Regional freelancers need to up their game
Manar Al Hinai enjoys supporting local talent but says they must be easily reachable and deliver on time
My job involves working with a number of regional content creators, from writers to videographers, for a variety of projects. I enjoy supporting and sharing their work with the world. Unfortunately, many don’t make it easy for businesses to support them.
Don’t get me wrong, I understand the plight of many content creators who say they aren’t receiving enough support on the creative front. I was once in their shoes and I know that writers in particular find it extremely challenging to get work featured in publications, while budding videographers and photographers are desperate for a chance to have big names as clients to build up portfolios. This is one reason why I make a point to hire regional talent for my projects. However, not everyone responds to these opportunities in the manner expected of a professional.
This isn't just about having a website up there or a nice online portfolio. It actually translates into a much bigger message - that you are serious about your business operation and what you want to achieve.
Manar Al Hinai
In some cases, after establishing an initial contact and providing the brief and deadline, I don’t hear back from them for weeks. As much as we’d love to support their efforts, they are not making it easy for companies to work with them. Businesses can’t spend too much time chasing people. If we commission a project, we expect it to be delivered on time. In one instance, a content creator accused us of not being supportive, but it was past deadline by more than six weeks.
I thought I was the only one facing this issue until I ran into a colleague who said their company preferred to hire agencies instead of freelancers because of missed deadlines and delays in response.
Like me, many UAE companies and organisations are looking for regional talents as they aim to keep projects as “local” as possible. This is why some creative freelancers need to improve their game.
Many freelancers are easy to find through social media, but they need to include contact details on web pages, especially if they are advertising their work.
My advice to regional freelancers: share your website, or a link to your portfolio; keep contact details clear and visible; and, most importantly, be reachable. If you state you are a freelancer looking for work, then respond to business requests. You don’t have to take every offer proposed to you, but even a simple “no” would make you appear more professional. If you are away on leave, then leave an out-of-office automated message.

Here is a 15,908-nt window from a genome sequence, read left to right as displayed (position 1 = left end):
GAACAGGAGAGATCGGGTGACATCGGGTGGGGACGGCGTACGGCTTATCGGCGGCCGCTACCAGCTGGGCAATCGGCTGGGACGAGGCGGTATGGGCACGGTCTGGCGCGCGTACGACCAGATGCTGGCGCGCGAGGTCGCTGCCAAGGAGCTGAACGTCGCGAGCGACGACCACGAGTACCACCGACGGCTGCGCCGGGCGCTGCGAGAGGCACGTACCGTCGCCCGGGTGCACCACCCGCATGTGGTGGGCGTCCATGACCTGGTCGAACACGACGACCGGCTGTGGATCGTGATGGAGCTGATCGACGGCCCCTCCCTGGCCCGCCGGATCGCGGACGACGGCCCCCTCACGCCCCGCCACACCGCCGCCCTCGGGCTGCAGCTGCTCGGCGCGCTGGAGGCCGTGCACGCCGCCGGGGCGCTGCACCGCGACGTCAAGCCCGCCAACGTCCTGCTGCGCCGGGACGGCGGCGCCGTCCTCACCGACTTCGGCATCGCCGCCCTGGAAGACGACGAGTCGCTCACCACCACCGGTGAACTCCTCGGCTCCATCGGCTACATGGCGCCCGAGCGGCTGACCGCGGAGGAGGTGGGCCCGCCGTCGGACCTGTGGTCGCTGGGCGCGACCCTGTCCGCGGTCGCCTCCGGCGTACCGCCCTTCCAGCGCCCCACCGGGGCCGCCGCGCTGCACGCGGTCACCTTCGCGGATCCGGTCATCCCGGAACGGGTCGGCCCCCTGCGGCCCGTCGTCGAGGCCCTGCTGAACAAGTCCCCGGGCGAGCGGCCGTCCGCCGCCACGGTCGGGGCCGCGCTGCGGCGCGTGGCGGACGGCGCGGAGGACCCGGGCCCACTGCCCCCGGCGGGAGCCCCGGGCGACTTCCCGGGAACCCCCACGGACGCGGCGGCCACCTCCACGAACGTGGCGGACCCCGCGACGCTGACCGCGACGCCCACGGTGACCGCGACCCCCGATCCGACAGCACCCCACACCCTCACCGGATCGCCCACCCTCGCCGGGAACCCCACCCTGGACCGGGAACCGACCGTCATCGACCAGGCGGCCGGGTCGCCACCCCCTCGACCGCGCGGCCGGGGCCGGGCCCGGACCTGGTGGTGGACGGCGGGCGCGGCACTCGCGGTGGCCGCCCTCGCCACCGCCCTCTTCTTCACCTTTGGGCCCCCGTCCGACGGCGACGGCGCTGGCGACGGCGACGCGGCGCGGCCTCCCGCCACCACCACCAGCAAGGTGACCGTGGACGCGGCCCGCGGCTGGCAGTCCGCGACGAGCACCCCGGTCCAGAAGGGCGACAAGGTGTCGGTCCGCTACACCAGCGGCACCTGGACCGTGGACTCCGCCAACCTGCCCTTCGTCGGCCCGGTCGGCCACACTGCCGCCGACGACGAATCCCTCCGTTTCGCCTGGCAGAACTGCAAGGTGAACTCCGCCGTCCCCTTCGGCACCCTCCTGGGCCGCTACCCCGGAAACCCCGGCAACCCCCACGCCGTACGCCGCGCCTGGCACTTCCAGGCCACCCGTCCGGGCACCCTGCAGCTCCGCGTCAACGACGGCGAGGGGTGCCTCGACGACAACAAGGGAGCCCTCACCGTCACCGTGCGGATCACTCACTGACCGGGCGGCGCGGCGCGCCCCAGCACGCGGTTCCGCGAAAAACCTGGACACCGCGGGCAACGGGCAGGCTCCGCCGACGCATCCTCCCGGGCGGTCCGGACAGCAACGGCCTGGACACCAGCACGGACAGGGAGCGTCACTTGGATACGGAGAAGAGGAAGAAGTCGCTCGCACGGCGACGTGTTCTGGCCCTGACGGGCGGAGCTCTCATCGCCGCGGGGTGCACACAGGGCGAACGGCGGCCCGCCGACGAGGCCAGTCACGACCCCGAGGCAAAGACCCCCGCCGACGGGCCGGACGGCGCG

I also suggest creating a simple website to serve as your portfolio. It should highlight your latest work and include a full biography. Adding testimonials is a bonus, as businesses can see what others think about working with you. Including a list of clients can offer an insight into previous collaborations.
However, this isn’t just about having a website or a nice portfolio online. It actually translates into a much more important message – that you are serious about your business operation and what you want to achieve. Often entrepreneurs are so busy thinking about securing work that they don’t focus on simple tools that can help attract business in the first place.
For one, simply putting your email out there will help you achieve your targets faster.
As an entrepreneur, I’ve learnt never to get too comfortable. There will always be someone offering something new or more attractive. This is where you should stop and ask yourself, what more can I do to attract clients?
If you already have a website in place and are easily reachable, then get your thinking cap on. There will definitely be something you can improve on to help you win more assignments.
Manar Al Hinai is an award-winning Emirati journalist and entrepreneur, who manages her marketing and communications company in Abu Dhabi
Updated: July 28, 2019 11:43 AM